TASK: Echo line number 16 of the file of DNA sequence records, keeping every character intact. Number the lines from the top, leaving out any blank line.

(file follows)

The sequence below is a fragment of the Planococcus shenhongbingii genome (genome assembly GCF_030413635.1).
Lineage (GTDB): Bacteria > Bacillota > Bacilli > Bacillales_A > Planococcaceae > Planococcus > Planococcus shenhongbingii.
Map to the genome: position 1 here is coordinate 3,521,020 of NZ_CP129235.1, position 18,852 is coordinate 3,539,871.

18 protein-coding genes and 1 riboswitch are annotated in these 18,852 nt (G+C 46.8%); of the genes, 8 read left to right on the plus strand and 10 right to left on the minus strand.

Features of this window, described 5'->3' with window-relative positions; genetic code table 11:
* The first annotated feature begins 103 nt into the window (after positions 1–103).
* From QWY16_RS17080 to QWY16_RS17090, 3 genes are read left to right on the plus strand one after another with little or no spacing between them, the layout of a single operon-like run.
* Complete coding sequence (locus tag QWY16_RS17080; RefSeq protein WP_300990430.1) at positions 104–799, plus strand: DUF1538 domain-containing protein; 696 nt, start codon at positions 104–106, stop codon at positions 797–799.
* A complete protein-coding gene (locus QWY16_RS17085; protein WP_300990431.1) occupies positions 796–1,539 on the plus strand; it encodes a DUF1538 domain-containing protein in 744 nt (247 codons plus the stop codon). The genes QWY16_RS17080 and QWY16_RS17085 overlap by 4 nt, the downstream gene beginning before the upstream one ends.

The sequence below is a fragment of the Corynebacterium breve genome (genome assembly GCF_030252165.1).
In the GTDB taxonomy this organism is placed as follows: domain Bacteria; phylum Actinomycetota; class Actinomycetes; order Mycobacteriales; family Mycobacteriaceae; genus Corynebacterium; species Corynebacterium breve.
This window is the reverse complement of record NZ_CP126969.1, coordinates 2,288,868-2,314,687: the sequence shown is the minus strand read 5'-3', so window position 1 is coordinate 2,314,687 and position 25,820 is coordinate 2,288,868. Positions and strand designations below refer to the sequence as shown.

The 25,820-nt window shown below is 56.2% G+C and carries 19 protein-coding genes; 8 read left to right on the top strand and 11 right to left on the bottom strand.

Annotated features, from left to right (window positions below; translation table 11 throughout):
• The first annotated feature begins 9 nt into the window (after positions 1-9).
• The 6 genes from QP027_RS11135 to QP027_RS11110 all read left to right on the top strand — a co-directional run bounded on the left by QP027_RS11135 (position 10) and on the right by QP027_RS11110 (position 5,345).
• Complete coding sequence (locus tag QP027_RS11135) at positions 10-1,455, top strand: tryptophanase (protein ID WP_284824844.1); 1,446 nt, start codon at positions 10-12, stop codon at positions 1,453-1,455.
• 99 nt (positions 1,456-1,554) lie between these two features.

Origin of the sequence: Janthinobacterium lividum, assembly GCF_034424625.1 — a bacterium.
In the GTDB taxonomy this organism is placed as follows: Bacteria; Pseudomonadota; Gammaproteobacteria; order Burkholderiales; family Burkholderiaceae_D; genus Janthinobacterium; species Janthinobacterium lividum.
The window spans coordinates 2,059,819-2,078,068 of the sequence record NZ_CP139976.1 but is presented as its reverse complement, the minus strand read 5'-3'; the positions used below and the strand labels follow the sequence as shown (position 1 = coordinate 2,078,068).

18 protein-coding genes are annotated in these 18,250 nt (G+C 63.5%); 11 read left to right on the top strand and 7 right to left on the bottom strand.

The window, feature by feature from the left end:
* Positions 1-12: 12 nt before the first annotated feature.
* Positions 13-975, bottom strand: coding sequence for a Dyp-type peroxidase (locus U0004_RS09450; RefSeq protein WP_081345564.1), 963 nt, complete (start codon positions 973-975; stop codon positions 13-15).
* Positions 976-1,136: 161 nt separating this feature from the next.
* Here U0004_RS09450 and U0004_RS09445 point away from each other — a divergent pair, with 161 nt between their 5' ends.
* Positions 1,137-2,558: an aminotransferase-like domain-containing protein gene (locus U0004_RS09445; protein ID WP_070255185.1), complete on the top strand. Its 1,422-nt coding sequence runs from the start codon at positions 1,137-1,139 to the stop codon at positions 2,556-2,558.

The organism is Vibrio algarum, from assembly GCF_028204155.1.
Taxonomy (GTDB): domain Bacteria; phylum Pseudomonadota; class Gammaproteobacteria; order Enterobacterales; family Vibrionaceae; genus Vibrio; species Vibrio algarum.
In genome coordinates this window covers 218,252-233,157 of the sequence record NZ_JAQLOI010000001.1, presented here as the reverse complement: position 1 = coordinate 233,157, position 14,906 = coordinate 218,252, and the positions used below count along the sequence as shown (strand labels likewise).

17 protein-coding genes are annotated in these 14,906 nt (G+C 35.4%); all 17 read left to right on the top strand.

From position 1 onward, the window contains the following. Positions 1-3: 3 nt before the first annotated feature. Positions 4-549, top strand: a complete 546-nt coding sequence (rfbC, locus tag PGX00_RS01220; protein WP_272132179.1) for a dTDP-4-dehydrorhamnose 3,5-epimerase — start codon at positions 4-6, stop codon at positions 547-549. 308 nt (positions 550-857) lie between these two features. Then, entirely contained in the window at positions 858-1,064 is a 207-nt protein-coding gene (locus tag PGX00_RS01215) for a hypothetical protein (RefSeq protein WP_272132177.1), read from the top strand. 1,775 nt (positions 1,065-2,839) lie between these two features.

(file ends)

• The 6 genes from QP027_RS11135 to QP027_RS11110 all read left to right on the top strand — a co-directional run bounded on the left by QP027_RS11135 (position 10) and on the right by QP027_RS11110 (position 5,345).